Since the first e-mail was sent in 1971, much has changed in how the web is used. The internet has afforded everyone a front-row seat to the trailblazers behind cutting-edge innovation, as well as their ambitious awareness into the history of technology, its most cardinal moments and how it can be applied to different aspects of everyday life to improve one’s experiences. Social media has become a huge part of this and we build alliances, businesses, raise awareness and forge momentum for future innovation all on the internet (Daniels, 2012). Social media websites such as Facebook, YouTube, and Twitter have become the most popular places people visit on the Internet, with two out of three Americans using social media sites, which is about two thirds of people who use the internet in the United States, or nearly one hundred and fifty million people (eMarketer, 2011).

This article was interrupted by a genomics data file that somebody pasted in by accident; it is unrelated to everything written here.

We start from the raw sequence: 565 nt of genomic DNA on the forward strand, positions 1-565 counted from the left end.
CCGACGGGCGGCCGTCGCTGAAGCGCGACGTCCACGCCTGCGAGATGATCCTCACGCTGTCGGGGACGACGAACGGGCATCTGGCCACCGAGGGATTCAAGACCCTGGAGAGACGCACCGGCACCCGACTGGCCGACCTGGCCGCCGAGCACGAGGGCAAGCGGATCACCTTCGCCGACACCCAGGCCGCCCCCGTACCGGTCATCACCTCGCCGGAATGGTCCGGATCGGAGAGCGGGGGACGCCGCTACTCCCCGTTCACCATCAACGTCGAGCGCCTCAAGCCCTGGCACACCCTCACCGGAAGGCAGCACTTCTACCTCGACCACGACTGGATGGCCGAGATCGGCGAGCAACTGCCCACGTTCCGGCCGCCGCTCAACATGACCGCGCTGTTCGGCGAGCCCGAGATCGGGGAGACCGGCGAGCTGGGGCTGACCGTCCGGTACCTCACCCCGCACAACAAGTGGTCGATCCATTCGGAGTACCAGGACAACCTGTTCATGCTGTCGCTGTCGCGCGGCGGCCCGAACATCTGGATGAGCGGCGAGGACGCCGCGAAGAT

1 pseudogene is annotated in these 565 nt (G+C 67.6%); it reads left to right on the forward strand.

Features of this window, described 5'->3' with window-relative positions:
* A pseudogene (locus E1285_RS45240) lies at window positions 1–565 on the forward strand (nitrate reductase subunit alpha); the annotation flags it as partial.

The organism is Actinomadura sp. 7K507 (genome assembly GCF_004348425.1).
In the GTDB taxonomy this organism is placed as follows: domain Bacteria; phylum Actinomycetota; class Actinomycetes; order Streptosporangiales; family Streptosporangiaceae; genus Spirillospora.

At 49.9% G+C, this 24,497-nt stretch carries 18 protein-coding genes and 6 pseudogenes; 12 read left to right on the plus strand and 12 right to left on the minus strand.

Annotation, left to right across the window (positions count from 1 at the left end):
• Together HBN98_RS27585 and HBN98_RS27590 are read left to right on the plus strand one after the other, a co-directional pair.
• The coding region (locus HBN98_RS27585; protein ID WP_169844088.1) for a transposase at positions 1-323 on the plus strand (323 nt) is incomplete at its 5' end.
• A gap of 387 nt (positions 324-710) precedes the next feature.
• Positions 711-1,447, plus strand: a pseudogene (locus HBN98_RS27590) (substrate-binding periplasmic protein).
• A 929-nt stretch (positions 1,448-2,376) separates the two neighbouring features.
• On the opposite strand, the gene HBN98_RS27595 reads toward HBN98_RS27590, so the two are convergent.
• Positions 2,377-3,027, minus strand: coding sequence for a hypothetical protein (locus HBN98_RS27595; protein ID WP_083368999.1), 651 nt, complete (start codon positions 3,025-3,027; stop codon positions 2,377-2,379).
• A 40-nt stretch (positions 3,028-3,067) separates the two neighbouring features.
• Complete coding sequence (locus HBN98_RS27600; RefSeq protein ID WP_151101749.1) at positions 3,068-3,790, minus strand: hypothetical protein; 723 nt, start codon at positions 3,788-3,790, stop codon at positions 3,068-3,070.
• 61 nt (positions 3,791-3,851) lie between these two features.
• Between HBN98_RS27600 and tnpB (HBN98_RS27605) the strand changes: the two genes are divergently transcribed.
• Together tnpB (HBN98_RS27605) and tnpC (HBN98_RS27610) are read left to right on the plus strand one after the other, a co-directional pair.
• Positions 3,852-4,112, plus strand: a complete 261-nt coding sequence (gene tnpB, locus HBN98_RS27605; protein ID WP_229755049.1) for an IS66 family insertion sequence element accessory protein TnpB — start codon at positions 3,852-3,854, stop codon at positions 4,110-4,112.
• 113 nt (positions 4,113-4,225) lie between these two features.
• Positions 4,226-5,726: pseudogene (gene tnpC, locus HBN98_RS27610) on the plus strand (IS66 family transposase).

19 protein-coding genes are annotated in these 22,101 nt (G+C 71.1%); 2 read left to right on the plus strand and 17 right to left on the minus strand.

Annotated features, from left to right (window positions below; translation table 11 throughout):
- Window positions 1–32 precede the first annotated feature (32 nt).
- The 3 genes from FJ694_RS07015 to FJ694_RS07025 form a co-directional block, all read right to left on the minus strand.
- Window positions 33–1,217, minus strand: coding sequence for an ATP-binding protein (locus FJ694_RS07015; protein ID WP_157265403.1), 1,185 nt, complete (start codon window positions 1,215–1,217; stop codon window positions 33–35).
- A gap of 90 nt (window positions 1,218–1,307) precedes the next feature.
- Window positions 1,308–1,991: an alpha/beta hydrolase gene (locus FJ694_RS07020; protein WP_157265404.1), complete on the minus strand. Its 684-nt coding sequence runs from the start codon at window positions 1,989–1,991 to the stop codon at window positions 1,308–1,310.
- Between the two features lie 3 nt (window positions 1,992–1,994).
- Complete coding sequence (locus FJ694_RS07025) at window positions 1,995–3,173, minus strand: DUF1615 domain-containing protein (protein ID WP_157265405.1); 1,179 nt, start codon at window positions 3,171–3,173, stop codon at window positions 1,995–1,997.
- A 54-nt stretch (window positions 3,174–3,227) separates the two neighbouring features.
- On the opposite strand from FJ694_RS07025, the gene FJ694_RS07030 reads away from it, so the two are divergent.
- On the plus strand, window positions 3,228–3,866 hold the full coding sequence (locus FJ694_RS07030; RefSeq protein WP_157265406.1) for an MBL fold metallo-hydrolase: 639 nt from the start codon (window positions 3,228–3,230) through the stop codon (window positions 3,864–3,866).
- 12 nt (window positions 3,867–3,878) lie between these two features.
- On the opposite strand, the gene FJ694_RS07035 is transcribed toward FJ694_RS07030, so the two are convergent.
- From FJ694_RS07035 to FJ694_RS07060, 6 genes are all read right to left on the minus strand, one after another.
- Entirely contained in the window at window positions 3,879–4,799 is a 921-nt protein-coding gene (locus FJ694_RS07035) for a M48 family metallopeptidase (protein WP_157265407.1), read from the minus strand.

The healthcare industry is also not left behind in this as social media sites also serve as a growing source of health care information, and Facebook is the preferred source of health information for those who use social media sites for health purposes (Dolan, 2011). The growing popularity of the Internet, the proliferation of social media websites, and the sheer number of people who visit these websites has thus created favorable opportunities to online health advertisers and marketers. A major challenge for the health industry over the years has been low health education, as when patients are better educated about public health, especially issues like diet and exercise, it helps them make better choices and as a result prevent many diseases (Berkman et al., 2011). Social media has created an avenue to bridge this gap as several health organizations now use social media to promote public health and healthy living, build their brand identities, as well as to identity strategies for improvement.